Good points on how much more room for error there is in writing these law-enforcement scenes, where real life dictates that things SHOULD go a certain way. For the moment, I remind myself to “tell the story” and stop obsessing about these details. The time to obsess and tweak and recraft where reality and research dictate is when the full draft is complete …

  2. Since I don’t write novels, I can offer no help nor can I really answer your question. I do, however, understand your “breakthrough.” When your reader has something against which s/he can compare your version of the “real deal,” the pressure is on you to make the “deal” as real as possible without giving up your unique voice. The character that you conjured is yours, and yours alone.

    Wait. That gives me an idea. Can you make your police officer yours and yours alone in some way? Give him an edge of quirkiness or personality that only you could give him that fits into your story line and that takes the pressure off for him to be “everyone’s version” of a police officer?

    Just a thought…

    • hawleywood40 says:

      Funny you should go there, Lorna. He is morphing into his own guy, with his own quirks and things that make him likeable. His role is shifting into something a bit bigger than it was at the outset of all this, but not just because of his job : ).

  3. l'empress says:

    I am a regular watcher of “The First 48” on A&E. It’s not fiction, they are real police detectives. I have graduated to the point where I say their lines before they do.

    • hawleywood40 says:

      If you will, you’ll definitely be one of my first readers, l’empress! Actually, I watch a lot of “First 48” myself. And “Criminal Minds,” which is of course an entirely different approach, FBI agents instead of police, AND fictional … but still : ).

  4. Ter says:

    I’m with you on the “is this accurate” train of thought. Most of the stuff I attempt where I’m diving into professions I know squat about I tend not to make public (oh, who am I kidding; barely anything I write is public). My OCD insists I research job duties, average salaries, etc. and then I worry that I researched wrong or that said characters are in unlikely events. Part of me reminds myself to write what I know about, but writing teacher stuff just seems so blah to me. The main character of the novella I’m finalizing (finally!) is dead, coincidentally. I think the dead and other fantasy-type characters/scenarios are forgivable because of what they are. Writers can’t be held responsible for accuracy when there’s nothing measurable in reality.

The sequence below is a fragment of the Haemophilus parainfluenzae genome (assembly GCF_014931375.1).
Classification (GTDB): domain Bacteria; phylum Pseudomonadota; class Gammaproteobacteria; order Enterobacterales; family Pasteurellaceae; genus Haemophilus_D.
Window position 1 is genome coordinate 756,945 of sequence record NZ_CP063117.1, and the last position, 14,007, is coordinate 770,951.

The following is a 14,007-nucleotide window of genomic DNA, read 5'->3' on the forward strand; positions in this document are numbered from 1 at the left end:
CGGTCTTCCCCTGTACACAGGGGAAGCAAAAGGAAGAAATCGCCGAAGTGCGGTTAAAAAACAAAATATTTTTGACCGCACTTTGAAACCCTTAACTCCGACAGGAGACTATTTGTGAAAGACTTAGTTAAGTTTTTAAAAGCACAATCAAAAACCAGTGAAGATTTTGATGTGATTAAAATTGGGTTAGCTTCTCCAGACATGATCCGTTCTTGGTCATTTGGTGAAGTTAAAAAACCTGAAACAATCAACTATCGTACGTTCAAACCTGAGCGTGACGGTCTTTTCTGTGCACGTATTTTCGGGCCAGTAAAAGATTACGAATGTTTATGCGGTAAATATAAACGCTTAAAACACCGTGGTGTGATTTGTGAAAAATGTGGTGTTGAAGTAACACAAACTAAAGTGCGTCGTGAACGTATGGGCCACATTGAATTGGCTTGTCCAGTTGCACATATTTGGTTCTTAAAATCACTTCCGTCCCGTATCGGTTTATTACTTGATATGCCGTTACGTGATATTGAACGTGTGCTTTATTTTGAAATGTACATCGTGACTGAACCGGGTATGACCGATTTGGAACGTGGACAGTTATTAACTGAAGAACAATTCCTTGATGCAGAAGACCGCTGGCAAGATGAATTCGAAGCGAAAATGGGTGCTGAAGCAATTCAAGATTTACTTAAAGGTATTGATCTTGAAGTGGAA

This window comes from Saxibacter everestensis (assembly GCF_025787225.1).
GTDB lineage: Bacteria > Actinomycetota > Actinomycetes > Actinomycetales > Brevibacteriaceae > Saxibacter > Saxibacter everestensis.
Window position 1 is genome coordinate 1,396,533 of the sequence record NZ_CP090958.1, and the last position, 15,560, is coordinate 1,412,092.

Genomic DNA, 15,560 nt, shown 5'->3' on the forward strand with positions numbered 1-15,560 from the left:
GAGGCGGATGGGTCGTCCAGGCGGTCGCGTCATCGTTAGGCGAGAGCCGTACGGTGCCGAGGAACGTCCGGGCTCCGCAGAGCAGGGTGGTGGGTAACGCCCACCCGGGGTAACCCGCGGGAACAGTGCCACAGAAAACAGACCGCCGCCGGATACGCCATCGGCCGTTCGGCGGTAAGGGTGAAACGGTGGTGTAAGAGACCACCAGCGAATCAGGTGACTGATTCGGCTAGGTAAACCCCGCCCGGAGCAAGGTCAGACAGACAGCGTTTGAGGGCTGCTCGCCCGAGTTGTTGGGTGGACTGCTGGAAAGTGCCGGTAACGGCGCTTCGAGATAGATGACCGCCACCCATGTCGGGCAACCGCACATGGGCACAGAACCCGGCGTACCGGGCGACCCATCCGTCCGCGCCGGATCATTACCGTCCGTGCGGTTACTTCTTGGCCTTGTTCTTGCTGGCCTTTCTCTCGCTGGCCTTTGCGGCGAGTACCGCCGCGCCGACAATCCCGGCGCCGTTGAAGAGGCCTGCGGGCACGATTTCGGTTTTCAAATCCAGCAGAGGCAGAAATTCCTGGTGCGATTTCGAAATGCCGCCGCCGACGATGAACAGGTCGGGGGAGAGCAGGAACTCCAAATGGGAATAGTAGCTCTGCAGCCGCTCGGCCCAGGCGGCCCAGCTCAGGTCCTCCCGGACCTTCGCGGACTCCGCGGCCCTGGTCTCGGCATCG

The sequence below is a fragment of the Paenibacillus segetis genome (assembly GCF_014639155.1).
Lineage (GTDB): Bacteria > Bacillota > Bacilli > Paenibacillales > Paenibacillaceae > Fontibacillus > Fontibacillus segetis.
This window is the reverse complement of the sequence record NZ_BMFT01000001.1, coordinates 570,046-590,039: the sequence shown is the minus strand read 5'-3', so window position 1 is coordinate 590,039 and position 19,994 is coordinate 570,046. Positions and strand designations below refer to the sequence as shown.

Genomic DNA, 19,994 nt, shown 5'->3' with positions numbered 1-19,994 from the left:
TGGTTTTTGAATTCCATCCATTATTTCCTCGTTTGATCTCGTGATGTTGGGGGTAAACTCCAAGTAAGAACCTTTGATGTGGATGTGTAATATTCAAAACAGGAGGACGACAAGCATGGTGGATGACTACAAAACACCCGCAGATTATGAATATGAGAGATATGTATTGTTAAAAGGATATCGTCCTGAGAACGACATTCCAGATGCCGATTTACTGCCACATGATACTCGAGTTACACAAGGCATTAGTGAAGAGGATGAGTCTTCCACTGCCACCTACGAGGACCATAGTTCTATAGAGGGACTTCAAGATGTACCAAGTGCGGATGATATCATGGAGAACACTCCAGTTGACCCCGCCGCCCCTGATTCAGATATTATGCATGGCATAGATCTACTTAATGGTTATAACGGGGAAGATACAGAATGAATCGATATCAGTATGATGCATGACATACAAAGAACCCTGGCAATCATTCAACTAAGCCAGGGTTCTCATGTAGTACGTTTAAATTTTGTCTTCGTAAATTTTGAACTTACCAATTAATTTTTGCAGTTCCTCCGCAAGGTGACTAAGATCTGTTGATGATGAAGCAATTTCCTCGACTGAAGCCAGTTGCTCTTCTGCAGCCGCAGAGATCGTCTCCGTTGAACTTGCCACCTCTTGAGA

• hawleywood40 says:

      Teacher stuff is so NOT blah, Ter! Jake, the main character in King’s 1963, was an English teacher : ). I do know what you mean about sticking with what you know, though. This one is a real branchout for me. I’m writing wildly now, and will obsess later : ).

  5. starzyia says:

    hi! I have been incredibly absent from blogging and blog reading, but am glad to pop in and catch up with you at this point.
    Look, I wouldn’t worry about it. The heart of the matter is that no naked dead man whore is going to read this book and publicly declare that your character isn’t believable. But definitely no matter who you consult there will be a reader out there (more than one) who totally disses your cop character and there is nothing you can do about it. Because the problem is not the character or your writing but with know it all nothing-can-please-me readers. When you do get your book published you get to ignore them in a dignified way while remembering that plenty of other readers who know what they are talking about are on your side.
    But yeah, it is freaky that you can do the man-whore so well. You have a massive imagination, well done!

    • hawleywood40 says:

      I’ve been pretty absentee myself, Starzyia! Good to see you! And you make an excellent point … someone WILL diss the cop, no matter what. So I’ll write him the best I can, research and fix him where needed, have a friend or two give him a once-over, and roll with it. If a reader does come out and declare that my dead-naked-man-whore has done or said something that no dead-naked-man-whore would ever REALLY do or say, they’ll have some explaining to do lol!